She produces miniatures representing scripts and motives in order to uncover everything in the material. By this, Marina honors techniques of lithography and gravure print and she makes use of them in her work. It was never about the mere preciseness when transferring her work from paper to some „technical material“. She fights like a lioness for lithography to be respected, and by her articles she literally „massages“ Japanese collectors, for example, to take the print from stone seriously and not to stick only to embarrassing admiration of gravure print. A friendship with ZDEŇĚK MÉZL - who brought her to woodcutting technique - has not resulted only in a work called Homage to Mézl but also in an interesting interview published in this journal.
In my opinion, lithography technique has played nearly a fatal role in her life. It all started with an interest in everything coming from the Far East. Japanese, Chinese and Korean artworks in fine arts, applied arts and architecture took Marina´s fancy and she started studying them eagerly. In a similar project called TAO – the Way - she studied Chinese and Korean language, the Eastern etiquette, social behavior, customs, history and culture.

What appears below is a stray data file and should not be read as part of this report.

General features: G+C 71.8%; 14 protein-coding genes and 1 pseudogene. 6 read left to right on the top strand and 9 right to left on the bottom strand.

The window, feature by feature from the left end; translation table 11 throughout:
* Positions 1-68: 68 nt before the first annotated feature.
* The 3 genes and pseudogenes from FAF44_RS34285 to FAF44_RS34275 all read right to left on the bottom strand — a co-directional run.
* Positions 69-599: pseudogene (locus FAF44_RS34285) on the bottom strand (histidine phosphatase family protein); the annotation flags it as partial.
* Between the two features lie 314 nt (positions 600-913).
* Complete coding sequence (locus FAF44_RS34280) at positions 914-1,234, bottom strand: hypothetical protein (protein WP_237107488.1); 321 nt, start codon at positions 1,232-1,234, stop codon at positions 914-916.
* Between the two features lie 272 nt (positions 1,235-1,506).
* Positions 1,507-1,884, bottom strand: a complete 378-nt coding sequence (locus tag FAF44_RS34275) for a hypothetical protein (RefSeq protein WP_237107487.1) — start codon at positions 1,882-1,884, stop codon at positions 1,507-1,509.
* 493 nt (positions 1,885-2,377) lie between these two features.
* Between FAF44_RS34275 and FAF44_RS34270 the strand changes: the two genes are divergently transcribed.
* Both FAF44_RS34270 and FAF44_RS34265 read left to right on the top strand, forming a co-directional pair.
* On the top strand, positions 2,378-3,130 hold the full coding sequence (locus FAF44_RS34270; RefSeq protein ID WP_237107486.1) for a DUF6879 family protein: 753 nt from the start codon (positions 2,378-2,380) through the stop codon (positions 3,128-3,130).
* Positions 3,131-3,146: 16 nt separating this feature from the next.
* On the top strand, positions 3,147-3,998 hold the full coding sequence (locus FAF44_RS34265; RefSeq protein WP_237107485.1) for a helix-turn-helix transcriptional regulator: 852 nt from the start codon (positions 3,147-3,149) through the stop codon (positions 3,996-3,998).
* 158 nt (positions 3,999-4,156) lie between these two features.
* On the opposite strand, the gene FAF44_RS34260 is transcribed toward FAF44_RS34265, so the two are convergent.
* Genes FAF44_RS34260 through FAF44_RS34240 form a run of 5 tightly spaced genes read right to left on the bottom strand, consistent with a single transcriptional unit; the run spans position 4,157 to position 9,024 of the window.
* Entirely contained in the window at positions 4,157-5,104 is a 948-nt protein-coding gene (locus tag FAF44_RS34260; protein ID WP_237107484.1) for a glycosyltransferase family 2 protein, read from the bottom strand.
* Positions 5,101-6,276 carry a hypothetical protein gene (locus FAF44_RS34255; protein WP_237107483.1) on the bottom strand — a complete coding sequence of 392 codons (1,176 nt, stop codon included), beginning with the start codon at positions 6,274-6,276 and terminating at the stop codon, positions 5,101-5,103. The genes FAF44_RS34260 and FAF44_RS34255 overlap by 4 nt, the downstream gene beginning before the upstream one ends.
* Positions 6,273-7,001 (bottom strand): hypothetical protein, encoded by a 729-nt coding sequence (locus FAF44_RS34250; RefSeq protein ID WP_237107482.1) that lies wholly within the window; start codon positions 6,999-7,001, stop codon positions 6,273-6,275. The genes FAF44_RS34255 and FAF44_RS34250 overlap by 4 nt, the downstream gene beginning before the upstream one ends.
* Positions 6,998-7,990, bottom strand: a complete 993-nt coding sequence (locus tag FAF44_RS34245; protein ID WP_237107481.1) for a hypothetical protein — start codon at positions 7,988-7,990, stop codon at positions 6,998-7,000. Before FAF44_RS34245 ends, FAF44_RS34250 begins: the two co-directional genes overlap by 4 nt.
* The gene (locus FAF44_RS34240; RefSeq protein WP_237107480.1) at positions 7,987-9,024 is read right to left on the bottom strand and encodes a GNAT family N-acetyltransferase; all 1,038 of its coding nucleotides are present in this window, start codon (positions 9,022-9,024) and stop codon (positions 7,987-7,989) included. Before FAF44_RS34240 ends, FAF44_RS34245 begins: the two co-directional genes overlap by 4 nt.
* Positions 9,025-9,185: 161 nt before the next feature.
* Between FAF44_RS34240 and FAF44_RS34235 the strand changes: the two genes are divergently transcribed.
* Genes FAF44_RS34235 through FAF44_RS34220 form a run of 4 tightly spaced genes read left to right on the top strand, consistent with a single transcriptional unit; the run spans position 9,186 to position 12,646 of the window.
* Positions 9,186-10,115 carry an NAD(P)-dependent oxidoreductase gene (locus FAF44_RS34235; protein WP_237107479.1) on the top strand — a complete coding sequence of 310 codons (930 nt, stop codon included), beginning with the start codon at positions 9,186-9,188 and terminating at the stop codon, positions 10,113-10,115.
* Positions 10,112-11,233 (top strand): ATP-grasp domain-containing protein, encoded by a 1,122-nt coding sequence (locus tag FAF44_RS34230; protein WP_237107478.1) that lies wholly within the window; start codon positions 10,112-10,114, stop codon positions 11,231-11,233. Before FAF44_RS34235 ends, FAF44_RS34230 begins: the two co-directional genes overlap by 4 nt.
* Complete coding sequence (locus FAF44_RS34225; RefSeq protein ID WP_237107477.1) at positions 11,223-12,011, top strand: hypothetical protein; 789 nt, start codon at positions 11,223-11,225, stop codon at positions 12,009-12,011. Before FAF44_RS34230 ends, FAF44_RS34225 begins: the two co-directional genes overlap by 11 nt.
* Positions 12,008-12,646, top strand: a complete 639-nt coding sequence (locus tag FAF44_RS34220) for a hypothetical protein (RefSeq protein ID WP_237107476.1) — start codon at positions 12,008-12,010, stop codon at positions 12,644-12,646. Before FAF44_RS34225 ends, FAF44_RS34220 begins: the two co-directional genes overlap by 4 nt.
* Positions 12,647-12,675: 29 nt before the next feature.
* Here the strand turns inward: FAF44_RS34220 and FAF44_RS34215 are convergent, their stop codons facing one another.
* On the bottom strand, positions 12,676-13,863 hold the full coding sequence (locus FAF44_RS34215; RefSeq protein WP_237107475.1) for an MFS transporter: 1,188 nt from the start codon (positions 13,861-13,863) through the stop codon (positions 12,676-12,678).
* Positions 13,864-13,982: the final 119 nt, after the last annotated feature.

She became to see the influences of the early Japan, including other cultures of the region, in everything European, especially in architecture. In Loos` s villa she found so many Japanese elements to make the renowned functionalistic building and pride of European architecture a Japanese pavilion. Only at the beginning I tried to diminish her enthusiastic discoveries because first, I wanted to avoid us having arguments, and second because she was usually right and it took me a long time to verify it. With Japanese and other Far-Eastern motives she started to experiment in her work. I was afraid that too many facts might have endangered her freedom of expression. At the same time, I was immensely impressed and touched by her motivated effort to reveal all relations to the others. But, what to do with it?